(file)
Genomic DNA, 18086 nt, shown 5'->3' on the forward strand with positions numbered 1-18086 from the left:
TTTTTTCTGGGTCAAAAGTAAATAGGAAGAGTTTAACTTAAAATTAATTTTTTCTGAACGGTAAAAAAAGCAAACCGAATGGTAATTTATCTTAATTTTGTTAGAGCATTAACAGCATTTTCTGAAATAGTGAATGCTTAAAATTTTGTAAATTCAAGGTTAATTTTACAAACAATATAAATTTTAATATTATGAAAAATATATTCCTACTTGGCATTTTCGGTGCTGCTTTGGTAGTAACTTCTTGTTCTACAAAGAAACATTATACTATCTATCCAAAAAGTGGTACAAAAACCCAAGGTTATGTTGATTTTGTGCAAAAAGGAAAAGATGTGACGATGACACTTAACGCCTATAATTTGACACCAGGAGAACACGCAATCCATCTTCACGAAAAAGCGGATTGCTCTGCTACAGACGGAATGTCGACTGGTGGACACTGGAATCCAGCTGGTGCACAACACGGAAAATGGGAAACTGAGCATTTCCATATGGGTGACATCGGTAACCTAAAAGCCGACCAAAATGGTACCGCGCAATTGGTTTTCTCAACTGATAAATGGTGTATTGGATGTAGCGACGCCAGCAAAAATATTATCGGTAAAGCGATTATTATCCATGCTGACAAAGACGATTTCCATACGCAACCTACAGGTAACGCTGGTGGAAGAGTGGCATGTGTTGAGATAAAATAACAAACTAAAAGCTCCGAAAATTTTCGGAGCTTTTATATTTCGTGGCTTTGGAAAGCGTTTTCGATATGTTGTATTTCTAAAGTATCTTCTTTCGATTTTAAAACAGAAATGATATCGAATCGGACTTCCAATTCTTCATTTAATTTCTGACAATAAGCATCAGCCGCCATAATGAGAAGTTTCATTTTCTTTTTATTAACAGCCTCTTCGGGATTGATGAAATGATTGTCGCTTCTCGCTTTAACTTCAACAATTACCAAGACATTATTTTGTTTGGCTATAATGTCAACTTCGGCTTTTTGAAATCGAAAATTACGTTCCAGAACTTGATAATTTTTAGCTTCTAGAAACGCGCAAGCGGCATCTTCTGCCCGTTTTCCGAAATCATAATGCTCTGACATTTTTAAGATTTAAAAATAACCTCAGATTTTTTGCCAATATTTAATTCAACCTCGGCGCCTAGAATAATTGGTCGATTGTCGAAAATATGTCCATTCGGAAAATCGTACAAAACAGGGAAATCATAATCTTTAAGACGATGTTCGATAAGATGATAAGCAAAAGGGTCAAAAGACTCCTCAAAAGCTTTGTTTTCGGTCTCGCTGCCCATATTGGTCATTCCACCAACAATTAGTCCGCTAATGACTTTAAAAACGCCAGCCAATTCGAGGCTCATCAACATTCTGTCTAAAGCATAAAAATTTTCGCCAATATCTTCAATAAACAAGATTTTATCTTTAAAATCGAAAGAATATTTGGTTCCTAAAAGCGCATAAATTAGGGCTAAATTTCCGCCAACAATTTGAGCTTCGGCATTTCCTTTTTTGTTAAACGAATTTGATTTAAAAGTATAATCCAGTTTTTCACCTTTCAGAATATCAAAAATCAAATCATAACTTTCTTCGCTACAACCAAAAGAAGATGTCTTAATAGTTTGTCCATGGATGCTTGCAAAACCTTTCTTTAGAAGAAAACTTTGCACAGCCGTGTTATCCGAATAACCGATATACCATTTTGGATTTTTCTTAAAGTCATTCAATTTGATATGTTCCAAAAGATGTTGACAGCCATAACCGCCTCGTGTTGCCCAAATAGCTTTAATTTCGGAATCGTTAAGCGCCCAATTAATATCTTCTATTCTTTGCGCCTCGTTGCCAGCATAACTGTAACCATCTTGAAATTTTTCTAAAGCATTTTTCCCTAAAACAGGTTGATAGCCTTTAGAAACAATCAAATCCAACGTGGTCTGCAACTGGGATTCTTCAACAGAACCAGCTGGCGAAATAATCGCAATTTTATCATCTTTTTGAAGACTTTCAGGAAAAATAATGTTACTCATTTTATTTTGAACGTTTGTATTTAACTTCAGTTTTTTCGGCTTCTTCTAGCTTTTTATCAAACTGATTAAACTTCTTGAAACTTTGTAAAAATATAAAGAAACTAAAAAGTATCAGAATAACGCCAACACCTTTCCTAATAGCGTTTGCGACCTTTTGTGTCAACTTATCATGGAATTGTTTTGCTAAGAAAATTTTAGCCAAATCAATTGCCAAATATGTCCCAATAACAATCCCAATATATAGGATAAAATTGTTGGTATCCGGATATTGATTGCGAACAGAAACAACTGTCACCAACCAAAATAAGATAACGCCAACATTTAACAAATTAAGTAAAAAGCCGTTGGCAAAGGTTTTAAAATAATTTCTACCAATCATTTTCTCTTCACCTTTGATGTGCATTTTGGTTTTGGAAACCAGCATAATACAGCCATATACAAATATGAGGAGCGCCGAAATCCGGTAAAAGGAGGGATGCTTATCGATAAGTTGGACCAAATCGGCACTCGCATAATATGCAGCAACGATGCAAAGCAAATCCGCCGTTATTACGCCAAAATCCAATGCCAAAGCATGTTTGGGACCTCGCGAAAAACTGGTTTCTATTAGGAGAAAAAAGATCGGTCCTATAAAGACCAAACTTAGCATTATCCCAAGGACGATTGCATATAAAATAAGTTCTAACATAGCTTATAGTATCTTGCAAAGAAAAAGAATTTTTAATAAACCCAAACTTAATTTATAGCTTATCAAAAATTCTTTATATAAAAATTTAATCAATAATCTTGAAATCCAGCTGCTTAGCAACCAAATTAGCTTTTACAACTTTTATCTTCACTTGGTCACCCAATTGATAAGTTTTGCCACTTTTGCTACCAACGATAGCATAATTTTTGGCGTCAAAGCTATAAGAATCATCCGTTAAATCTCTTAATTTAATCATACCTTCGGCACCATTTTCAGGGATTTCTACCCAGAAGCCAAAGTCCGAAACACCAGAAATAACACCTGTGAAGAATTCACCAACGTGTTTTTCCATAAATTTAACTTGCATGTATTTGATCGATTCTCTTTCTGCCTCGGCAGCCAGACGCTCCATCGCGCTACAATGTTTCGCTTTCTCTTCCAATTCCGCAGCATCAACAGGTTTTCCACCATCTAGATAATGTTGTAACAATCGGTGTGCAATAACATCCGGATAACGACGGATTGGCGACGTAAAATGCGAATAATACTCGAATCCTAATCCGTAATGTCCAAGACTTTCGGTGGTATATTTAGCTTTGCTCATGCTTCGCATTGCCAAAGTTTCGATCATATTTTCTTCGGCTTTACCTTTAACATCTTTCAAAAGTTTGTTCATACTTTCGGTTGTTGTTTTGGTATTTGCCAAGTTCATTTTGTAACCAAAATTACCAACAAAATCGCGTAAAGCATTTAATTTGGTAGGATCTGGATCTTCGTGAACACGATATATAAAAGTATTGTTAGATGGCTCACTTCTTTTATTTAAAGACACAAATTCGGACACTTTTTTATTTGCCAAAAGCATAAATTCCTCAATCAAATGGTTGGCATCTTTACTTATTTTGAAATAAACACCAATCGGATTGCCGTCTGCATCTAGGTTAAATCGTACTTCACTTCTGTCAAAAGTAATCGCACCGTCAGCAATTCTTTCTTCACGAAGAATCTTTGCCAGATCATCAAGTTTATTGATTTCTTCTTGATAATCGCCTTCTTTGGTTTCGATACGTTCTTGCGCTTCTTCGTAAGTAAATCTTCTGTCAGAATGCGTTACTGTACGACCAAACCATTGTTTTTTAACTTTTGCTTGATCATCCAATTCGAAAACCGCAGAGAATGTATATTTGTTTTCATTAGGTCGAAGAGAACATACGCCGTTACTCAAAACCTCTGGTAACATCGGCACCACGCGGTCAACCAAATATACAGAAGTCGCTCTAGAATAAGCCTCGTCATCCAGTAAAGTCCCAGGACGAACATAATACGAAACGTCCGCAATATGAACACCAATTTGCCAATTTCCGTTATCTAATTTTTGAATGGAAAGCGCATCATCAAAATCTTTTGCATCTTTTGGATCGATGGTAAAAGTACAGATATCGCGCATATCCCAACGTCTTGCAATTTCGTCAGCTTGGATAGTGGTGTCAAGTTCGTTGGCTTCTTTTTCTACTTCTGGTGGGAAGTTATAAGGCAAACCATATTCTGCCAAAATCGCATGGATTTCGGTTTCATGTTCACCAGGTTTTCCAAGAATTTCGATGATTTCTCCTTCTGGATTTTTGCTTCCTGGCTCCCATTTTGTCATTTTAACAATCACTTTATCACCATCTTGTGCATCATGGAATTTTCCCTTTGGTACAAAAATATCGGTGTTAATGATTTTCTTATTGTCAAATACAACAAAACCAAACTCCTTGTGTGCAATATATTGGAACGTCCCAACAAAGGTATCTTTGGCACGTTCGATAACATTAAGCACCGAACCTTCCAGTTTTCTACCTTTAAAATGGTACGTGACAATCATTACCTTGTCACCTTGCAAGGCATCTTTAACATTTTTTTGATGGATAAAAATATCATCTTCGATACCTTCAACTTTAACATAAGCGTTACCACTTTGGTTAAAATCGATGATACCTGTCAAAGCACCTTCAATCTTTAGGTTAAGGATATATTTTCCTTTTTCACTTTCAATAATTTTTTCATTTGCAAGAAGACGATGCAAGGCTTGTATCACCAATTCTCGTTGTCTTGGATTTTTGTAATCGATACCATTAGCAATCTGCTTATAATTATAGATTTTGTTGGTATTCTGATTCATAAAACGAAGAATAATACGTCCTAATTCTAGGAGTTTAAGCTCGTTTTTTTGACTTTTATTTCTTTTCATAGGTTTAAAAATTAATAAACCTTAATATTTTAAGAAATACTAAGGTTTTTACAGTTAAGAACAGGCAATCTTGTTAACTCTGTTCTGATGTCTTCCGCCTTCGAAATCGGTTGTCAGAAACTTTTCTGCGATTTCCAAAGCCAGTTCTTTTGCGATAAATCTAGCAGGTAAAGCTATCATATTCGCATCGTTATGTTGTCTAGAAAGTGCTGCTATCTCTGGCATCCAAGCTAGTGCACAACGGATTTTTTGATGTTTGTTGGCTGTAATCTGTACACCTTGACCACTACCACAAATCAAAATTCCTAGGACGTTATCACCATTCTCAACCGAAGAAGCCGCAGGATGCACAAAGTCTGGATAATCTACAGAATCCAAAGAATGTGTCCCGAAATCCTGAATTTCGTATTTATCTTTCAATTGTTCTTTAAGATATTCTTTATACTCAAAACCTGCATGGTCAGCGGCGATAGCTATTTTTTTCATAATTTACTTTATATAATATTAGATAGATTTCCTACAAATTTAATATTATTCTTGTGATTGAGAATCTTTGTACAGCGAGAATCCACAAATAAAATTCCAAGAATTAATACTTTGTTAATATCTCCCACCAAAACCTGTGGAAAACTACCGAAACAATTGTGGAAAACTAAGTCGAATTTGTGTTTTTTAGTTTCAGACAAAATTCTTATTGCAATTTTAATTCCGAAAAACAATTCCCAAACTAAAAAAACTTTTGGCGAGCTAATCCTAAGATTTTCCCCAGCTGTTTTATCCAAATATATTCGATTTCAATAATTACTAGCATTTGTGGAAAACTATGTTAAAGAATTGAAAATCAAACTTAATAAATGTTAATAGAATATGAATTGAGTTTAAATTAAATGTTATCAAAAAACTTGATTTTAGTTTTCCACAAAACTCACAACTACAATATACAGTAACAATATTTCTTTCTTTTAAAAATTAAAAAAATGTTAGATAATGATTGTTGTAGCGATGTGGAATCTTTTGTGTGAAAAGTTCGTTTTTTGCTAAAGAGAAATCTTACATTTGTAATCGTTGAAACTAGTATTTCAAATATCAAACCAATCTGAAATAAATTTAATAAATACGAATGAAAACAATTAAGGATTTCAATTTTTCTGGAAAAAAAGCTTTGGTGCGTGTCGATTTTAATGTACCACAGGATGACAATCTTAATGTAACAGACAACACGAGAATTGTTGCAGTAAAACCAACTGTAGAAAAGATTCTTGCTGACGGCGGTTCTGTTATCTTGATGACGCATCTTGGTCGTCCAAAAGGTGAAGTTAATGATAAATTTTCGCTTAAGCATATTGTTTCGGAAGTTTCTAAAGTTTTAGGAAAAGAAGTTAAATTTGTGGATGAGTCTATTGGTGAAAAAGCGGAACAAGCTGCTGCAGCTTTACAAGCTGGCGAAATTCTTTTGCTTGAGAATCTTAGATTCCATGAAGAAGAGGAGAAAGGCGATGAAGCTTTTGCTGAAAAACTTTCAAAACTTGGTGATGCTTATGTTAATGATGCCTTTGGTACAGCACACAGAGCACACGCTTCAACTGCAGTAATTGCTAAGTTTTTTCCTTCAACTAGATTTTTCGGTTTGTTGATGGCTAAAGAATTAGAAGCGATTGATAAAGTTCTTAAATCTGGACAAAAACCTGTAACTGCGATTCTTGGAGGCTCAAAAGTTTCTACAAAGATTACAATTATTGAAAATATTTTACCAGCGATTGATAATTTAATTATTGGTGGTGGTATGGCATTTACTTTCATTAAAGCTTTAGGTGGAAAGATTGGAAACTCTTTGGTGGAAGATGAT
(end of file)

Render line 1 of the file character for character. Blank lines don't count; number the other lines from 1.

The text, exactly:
Genomic DNA, 18086 nt, shown 5'->3' on the forward strand with positions numbered 1-18086 from the left: